'Since I Left You' is the stunning debut album by The Avalanches, released on 27 November 2000. Packed with over 600 samples of recordings dating from the 1950's to the present (each one credited in the liner notes!) as well as original instrumentation, 'Since I Left You' is a charming, witty pastiche of mashed up samples, beats, bangs, and bobs.... truly a breakthrough in the world of dance music. Their everything-but-the-kitchen-sink approach is exemplified by their debut single, 'Since I Left You', which opens the record with its wistful disco-samba shuffle and a scintillating sliced-and-diced soul vocal.
The album is constructed like a mix tape and calculated to tweak the dance floor. Snatches of familiar rhythms bubble up throughout, giving the record a comfortable lived-in feel, but also betraying the fact that the group haven't dug very far through the crates to source their raw material. Vast chunks of records by Madonna, Art of Noise, Kid Creole And The Coconuts and Parisian hip-hoppers Saian Supa Crew are easily identifiable.
2LP - 180 Gram double Vinyl set. First time on vinyl in years.
James Blake returns with his new album 'Overgrown' featuring Rza and Brian Eno. Following up his 2011 self-titled debut, 'Overgrown' has buckets of James Blake's trademark ethereal vocals, simple beats and cleverly crafted samples, but there's a step up here to something a little more mainstream with some interesting new sounds.
It's tales of fading relationships and clutched love start slowly and gather momentum, growing in stature as each track rolls out. Always confident in his ability, here he conjures sublime moments with 'Retrograde' and 'Digital Lion'. The album is a lonely, beautiful and inventive work.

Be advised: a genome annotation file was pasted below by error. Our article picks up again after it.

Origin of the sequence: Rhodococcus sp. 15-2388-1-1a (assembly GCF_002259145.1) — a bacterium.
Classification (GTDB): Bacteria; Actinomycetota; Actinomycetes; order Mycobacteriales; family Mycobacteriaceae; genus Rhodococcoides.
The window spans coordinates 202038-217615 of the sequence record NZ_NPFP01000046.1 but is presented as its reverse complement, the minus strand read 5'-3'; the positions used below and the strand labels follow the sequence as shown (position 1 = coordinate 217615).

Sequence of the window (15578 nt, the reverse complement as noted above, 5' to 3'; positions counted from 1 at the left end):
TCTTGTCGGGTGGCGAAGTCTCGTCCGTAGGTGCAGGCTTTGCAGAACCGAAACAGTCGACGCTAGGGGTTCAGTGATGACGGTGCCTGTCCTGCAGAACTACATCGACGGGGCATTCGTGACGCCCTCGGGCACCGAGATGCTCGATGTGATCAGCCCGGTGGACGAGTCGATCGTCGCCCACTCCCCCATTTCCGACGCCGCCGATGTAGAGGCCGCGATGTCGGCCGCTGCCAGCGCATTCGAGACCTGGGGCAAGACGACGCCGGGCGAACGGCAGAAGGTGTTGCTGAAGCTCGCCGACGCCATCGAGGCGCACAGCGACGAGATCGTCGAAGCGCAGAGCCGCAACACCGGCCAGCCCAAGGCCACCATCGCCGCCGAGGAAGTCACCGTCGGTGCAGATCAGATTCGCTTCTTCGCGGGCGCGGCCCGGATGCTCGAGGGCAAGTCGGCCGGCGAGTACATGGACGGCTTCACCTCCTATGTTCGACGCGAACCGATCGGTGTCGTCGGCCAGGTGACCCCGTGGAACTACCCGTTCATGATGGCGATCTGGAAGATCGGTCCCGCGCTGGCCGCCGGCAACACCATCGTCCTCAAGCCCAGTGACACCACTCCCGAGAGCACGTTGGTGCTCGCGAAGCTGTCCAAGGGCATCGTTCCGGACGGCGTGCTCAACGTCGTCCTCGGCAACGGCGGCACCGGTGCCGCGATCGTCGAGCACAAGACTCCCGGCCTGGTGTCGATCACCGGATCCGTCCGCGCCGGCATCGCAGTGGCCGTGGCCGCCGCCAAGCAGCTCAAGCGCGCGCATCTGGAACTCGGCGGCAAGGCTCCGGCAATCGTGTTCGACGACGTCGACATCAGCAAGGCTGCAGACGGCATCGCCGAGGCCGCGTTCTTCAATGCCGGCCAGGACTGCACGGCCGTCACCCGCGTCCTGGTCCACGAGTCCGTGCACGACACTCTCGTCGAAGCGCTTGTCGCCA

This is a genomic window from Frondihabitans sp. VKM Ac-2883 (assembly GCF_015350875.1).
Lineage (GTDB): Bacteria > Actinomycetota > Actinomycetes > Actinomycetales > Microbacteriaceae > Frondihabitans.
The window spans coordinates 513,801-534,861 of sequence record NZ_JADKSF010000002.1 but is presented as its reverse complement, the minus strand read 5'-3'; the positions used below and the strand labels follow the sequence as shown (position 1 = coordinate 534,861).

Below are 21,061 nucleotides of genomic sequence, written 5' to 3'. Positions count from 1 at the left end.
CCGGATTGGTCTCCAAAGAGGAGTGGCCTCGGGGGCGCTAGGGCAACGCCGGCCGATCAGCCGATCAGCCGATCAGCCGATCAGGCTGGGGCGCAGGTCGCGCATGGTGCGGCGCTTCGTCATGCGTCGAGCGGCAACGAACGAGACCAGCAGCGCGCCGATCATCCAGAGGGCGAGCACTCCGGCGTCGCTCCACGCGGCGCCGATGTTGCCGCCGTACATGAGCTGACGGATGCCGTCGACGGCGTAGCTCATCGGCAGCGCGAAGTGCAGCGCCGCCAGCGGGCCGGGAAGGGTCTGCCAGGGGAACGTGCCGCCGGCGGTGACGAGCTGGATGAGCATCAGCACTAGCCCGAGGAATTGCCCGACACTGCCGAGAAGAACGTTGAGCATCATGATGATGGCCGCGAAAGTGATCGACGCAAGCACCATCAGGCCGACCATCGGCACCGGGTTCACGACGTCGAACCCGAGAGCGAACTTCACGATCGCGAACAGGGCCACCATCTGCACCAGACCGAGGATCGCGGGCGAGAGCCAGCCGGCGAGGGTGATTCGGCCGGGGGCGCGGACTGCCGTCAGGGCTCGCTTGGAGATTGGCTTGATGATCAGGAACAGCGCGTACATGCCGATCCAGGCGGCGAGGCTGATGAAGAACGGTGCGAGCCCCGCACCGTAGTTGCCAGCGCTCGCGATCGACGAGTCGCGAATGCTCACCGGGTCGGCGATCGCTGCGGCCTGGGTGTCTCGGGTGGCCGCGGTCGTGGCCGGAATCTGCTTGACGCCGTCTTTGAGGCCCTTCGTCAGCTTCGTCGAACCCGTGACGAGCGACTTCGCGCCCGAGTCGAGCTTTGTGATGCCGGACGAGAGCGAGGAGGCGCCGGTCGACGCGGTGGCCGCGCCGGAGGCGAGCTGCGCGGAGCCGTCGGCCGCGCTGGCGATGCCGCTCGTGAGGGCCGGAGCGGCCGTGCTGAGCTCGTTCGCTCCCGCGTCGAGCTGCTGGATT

A friend of Flying Lotus, a practising Sufi and a cryptic psyche-hop prophet, not the usual credentials for admission to the Warp sect these days? From almost any perspective, Gonja Sufi is one of the most interesting acts to arrive on the esteemed imprint in a long time.
His debut album 'A Sufi And A Killer' is largely co-produced with the immeasurably talented Gaslamp Killer, also featuring guest beats from Fly Lo and Mainframe. Evidently all involved have tapped into their finest rhythm reserves, with The GLK splicing obscure psyche samples into swirling beat collages befitting of Sufi's off-the-dome idiosyncracies, while FlyLo gives one of his very best on 'Ancestors', wading into a deeply tripped sitar and burnt bump-beat headspace making reverant nods to Alice Coltrane.
Mainframe's contributions include a tidy electro-soul edit on 'Candylane' and a sparse electro build for the Zomby-meets-Dâm-Funk vibe of 'Holidays', but the success of this album can be mainly attributed to the cerebral kinship of GLK and Gonja Sufi, a marvelously symbiotic relationship that connects the two on a plane way above.
GLK seems to innately understand the range of Gonja's vocals, whether complementing his earthly rasp with laidback hashish grooves on 'Klowds' or entrancing psyche-rock chants and swampy bass on the outstanding 'Kowboys&Indians'. This all results in the kind of album you'll return to time and again, revealing the intricate artifices of GLK's byzantine sampledelics and Gonja's oracular lyrics. Well recommended!
The ten pieces of this new album follow on the direction taken for the “ADN” album in 2002 and on the road. This new album has a more electronic sound: definitely indus (“Headline”), anxious hip-hop (“Larsen” with the excellent Real Fake MC), more funky (“Spacedunk” feat. 2TT), much more radical and fucked up jungle (“9 Bass Channels”, “Hangar 94/05”), or a really crazy and fluid dub (“On the Roof”).
Nevertheless, this album keeps a down tempo spirit on “Sushit” and “Musical Bonzeye”, true to High Tone’s universe with ingredients that were present in High Tone’s previous albums, subtle melodies and samples from out of space.
The twelve minutes long “Afraid of nothing”, is a truly tripping and lyrical musical journey. This
melancholic track really illustrates its opening sample “Here is a story about being free”… A journey that concludes this “Wave Digger” reminding us of a DJ Cam on “Substances”.
Composer/producer Nils Frahm's latest album with his childhood trio nonkeen highlights that Frahm is best when he's having fun: proposing limitations but then pushing back against them when the musical moment seems to call for it.
Garden of Delete is unlike anything that Daniel Lopatin has done, in terms of technique, mood, or scope. It is denser than his previous albums, by several orders of magnitude. It is more varied, and it is funnier—scarier, too. The album carries with it a risk of whiplash that's as potent on the 15th listen as on the first.